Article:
Them: Uh? Okay, now you’re sounding Napoleonic. Or at least Napoleon Dynamite. lol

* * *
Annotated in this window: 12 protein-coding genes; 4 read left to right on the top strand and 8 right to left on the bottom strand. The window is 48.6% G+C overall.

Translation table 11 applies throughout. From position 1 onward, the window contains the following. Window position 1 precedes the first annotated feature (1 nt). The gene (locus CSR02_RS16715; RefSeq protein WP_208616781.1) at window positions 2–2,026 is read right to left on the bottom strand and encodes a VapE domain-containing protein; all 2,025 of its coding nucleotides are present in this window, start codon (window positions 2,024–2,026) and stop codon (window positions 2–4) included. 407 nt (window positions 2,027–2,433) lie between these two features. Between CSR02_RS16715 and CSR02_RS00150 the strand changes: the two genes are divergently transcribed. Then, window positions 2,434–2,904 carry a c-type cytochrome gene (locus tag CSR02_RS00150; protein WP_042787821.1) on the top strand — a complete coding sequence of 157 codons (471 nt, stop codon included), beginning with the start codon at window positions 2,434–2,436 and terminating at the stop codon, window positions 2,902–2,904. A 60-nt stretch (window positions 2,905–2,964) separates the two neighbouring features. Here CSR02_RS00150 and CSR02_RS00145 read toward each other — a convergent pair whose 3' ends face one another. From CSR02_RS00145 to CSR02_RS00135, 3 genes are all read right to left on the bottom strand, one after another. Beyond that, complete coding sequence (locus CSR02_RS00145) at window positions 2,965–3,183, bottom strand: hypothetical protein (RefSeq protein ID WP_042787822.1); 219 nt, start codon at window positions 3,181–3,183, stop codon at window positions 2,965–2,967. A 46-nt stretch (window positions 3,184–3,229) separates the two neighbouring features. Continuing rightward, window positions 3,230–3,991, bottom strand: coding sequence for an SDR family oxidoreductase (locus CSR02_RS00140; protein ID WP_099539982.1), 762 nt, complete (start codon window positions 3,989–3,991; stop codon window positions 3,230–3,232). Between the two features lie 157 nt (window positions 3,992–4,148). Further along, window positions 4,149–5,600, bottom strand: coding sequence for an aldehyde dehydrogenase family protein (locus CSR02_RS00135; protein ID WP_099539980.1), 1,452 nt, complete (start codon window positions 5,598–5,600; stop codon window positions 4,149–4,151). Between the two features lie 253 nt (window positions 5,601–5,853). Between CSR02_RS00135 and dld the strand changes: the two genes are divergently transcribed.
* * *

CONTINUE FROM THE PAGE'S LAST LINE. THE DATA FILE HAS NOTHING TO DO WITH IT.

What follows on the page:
Me: Ha! I guess. Let me explain. I’ve been focusing on Customer Success now for about 14 years but even prior to that, when I was in tech presales, I spent a lot of time thinking about and helping customers realize value from their investment. Over the last 7 years or so I’ve been playing a more prominent and visible role in the Customer Success community helping in the collective effort to evolve the CS business function. During that time, I refined my knowledge about business, deepened my experiences as a practitioner and as a researcher of Customer Success, and honed my ability to evangelize about the topic. All of that led me to the belief that every company, regardless of industry or primary means for delivering products and services, requires a customer success orientation. I lower-capped that on purpose because I think of it not so much about the business function as about an approach. Every company that serves a market, whether it’s for profit or not, has customers in some form (I live in a condo… don’t get me started on the desperate need for a customer success orientation in the residential property management segment). Those customers deserve the best and, with cloud-based technologies greasing the skids by enabling choice and flexibility, they will continue to move towards providers that deliver the best products and service. I wanted to be on the leading edge of how that gets shaped. I want to be part of a larger, grand strategy to help as many companies as possible improve the way they help their own customers realize value so that those customers then make the decision to stay with the solution provider and to grow. For that very specific personal ambition to be realized, I needed to be part of a company that looked at the business world that way, that was in business to help other companies develop that customer success orientation and expertise. For me, that’s ESG.